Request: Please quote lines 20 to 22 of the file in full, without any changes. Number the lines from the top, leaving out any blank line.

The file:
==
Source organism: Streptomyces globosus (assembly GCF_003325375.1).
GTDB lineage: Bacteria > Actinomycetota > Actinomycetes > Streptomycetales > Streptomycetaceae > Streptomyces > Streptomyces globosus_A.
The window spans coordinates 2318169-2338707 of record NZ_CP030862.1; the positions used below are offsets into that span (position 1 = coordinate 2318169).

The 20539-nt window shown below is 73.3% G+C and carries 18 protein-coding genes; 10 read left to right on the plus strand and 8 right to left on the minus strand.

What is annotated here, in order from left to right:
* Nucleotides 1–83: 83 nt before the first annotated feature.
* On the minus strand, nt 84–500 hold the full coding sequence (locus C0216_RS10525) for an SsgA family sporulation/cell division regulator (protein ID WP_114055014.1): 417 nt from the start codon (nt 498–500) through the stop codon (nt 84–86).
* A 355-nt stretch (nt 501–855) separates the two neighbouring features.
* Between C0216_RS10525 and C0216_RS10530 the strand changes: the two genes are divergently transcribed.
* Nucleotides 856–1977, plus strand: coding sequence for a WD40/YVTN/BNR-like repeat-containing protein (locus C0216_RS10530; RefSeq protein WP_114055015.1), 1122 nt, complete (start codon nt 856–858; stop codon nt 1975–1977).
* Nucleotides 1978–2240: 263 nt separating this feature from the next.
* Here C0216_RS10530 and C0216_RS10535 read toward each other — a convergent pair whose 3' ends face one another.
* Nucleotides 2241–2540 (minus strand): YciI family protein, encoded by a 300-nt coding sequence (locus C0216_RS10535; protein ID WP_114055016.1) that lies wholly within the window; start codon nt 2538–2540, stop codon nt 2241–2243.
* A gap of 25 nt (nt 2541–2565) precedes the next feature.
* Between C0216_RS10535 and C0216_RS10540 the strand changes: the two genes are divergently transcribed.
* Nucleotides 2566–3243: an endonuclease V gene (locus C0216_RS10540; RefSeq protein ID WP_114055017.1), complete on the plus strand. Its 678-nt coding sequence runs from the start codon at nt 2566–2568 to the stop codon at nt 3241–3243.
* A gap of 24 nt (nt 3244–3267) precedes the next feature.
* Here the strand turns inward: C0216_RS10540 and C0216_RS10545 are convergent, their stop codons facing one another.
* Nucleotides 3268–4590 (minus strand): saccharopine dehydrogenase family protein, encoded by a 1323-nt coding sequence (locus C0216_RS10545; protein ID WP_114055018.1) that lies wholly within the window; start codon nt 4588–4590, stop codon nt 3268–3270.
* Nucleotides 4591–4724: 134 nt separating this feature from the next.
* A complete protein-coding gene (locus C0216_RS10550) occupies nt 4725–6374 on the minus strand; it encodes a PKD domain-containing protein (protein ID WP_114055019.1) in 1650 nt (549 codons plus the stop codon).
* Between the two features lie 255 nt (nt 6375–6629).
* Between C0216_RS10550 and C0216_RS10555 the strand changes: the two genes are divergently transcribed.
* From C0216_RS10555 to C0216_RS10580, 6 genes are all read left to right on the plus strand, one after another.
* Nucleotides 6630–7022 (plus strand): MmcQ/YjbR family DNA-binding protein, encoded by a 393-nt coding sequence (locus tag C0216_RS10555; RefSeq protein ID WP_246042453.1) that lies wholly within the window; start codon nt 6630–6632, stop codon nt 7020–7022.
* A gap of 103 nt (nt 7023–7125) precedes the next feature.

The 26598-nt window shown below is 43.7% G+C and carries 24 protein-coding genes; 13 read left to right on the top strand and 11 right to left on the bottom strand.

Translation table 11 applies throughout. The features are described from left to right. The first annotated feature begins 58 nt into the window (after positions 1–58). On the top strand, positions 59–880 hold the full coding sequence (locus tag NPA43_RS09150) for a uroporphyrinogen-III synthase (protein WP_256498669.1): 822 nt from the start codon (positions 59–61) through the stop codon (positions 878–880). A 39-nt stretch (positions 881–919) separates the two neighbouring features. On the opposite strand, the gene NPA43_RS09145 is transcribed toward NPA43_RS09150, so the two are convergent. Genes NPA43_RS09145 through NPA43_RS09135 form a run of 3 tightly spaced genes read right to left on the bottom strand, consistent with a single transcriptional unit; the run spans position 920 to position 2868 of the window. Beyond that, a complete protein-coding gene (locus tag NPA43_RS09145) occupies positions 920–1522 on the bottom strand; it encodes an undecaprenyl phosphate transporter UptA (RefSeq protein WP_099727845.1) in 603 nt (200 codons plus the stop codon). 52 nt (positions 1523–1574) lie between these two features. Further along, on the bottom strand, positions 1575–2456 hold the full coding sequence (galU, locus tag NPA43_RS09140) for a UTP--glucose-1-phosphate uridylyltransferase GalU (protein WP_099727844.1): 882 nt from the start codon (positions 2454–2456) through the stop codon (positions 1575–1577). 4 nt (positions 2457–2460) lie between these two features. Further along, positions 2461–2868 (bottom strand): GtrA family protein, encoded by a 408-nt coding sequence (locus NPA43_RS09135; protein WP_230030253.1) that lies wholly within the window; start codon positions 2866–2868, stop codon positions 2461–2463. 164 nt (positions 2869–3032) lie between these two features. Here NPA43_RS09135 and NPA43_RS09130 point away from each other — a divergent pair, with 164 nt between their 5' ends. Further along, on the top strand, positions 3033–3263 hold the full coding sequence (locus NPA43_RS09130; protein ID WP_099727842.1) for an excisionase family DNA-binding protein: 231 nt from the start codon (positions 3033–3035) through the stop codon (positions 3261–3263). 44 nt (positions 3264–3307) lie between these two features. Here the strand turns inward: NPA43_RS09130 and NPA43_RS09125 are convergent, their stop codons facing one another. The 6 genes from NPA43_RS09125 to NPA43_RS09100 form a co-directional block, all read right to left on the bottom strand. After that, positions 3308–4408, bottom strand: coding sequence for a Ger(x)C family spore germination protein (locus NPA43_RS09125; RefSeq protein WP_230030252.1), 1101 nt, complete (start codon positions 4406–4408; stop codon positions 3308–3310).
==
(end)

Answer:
* Nucleotides 4591–4724: 134 nt separating this feature from the next.
* A complete protein-coding gene (locus C0216_RS10550) occupies nt 4725–6374 on the minus strand; it encodes a PKD domain-containing protein (protein ID WP_114055019.1) in 1650 nt (549 codons plus the stop codon).
* Between the two features lie 255 nt (nt 6375–6629).